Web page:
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Fermented foods are foods produced by the desirable modification of food properties by microorganisms and enzymes without complete stabilisation of the nutrients to carbon dioxide, water and energy. It results in a significant increase in the soluble fraction of a food, but the anti-nutritional factors decline. The concentration of vitamins, minerals and protein appear to increase when measured on a dry weight basis. This makes fermentation an important option for food processing, although some authors argue that no improvement is recorded in the nutritive value of meat, fish, vegetables and fruits, safety of fruits, stability of legumes and cereals and safety of cereals. These observations run counter to the persistent use of fermented foods in traditional settings where, obesity is hardly an issue, pointing to both dietary and lifestyle influences. The obesity phenomenon crept in from the more developed world where technological advancements have increased the sedentary lifestyle and put more food processed into diverse forms on the table. Apart from the full meals, this has increased the snacking habit and encouraged the accumulation of energy. In traditional societies where obesity is encouraged (as in Calabar in Nigeria), girls of marriageable age are ‘quarantined’ and deliberately fed to improve fleshing, a good indication of well being which will be acceptable to the would-be husband. Added to this is the Japanese sumo tradition which encourages the addition of weight by Rikishis so as to compete more effectively. Beyond these cases and a few which are purely genetic, traditional societies are mainly populated by slimmer individuals. The overwhelming point is that the use of fermented foods in traditional societies may help to control obesity in these societies. There is therefore, a need to evaluate the effect of fermented foods in a more controlled setting. [Uvere PO (2012) Fermented Foods and Obesity]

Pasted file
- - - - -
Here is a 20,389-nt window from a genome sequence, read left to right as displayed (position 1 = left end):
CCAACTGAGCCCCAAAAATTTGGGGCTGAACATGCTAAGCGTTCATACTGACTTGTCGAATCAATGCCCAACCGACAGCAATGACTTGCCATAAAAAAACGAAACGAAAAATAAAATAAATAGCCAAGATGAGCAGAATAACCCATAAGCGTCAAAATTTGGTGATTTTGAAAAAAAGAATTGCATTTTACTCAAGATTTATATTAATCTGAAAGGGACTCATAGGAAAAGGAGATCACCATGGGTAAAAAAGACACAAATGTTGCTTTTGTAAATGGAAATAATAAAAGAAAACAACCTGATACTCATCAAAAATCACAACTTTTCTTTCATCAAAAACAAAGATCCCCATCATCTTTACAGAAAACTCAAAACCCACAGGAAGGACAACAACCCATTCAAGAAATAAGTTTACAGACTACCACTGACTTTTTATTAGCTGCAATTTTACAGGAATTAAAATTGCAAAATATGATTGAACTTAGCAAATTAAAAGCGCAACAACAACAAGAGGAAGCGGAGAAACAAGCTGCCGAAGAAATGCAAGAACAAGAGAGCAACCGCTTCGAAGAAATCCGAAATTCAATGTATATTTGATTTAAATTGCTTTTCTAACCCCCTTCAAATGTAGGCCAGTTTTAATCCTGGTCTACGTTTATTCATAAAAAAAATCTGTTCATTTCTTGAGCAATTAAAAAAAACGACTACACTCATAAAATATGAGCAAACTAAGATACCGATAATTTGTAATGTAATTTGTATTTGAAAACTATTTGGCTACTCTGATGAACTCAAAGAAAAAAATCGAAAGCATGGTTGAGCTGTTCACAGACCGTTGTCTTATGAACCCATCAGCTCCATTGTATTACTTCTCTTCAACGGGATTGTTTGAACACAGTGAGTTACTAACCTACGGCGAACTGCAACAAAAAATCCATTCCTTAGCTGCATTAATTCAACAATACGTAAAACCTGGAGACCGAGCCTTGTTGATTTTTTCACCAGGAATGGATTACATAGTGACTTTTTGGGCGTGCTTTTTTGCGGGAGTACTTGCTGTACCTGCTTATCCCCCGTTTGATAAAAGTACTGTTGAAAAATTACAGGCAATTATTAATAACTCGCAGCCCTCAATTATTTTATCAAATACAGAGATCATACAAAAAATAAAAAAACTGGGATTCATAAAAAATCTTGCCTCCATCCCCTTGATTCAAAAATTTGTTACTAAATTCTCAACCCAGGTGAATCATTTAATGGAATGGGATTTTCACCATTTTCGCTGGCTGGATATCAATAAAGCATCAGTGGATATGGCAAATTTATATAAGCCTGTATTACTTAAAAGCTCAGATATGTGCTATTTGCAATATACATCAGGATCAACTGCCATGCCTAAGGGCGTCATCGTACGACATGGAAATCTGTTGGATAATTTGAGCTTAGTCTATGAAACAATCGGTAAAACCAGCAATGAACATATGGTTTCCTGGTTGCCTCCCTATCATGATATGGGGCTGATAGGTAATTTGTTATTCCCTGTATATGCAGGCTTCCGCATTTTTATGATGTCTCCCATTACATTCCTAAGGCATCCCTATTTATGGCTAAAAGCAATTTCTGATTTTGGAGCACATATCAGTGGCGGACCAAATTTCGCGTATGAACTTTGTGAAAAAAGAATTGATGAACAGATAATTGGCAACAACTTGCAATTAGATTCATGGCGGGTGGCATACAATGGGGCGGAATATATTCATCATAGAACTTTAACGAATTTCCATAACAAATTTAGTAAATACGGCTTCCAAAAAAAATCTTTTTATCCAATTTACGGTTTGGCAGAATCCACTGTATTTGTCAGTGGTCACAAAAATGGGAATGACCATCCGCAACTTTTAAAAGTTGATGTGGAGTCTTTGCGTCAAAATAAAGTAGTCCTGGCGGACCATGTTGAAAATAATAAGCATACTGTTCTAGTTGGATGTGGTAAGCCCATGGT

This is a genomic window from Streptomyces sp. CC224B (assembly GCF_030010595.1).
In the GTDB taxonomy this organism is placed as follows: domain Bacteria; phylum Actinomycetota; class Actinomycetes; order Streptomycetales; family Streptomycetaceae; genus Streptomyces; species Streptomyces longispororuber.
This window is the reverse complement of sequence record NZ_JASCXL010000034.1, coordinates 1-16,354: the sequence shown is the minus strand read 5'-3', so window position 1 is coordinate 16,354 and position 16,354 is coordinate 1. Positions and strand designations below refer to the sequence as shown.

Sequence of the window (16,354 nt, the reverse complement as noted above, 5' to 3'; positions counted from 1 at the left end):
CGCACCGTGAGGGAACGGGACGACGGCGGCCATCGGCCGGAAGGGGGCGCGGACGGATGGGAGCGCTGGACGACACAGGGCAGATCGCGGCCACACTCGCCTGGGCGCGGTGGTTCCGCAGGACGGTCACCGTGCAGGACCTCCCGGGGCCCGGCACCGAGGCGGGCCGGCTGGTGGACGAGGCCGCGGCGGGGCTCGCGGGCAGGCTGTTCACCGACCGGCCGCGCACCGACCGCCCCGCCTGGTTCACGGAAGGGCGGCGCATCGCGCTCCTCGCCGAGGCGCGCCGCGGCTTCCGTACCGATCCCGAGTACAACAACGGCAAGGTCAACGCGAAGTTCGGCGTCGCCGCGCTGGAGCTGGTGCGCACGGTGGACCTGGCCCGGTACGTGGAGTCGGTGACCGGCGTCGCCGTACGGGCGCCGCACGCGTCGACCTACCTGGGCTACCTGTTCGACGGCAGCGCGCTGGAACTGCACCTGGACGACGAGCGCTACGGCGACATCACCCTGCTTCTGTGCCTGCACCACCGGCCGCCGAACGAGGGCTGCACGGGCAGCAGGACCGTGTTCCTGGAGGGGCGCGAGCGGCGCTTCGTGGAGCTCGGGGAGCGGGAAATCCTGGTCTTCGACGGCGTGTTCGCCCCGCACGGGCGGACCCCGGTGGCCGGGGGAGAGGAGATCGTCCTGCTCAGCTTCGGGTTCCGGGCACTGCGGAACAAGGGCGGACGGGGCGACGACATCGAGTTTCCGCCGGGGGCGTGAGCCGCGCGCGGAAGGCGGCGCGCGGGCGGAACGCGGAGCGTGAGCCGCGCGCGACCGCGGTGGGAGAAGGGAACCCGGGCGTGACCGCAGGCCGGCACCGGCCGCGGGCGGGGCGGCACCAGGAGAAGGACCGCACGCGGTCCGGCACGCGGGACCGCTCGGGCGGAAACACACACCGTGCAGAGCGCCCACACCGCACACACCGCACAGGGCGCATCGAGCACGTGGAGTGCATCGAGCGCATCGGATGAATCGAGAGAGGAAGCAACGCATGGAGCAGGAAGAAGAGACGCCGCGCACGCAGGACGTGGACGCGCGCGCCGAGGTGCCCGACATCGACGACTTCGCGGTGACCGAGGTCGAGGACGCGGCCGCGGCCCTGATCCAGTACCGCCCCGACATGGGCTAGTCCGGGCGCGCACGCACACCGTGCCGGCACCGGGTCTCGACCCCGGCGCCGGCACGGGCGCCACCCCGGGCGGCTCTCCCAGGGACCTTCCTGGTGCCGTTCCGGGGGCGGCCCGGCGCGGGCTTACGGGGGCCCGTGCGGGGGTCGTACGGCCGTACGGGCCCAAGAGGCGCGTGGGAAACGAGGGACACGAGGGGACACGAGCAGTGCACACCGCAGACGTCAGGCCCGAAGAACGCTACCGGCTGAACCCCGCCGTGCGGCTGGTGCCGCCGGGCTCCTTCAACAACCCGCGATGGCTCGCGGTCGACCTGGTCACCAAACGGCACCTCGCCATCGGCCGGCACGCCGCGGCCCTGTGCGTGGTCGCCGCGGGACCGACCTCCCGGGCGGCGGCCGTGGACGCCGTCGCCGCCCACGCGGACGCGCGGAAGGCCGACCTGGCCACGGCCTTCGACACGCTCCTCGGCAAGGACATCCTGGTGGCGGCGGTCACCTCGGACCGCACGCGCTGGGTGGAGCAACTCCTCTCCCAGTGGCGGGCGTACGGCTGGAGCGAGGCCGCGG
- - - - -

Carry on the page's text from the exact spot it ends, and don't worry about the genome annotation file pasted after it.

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Last date updated on June, 2014

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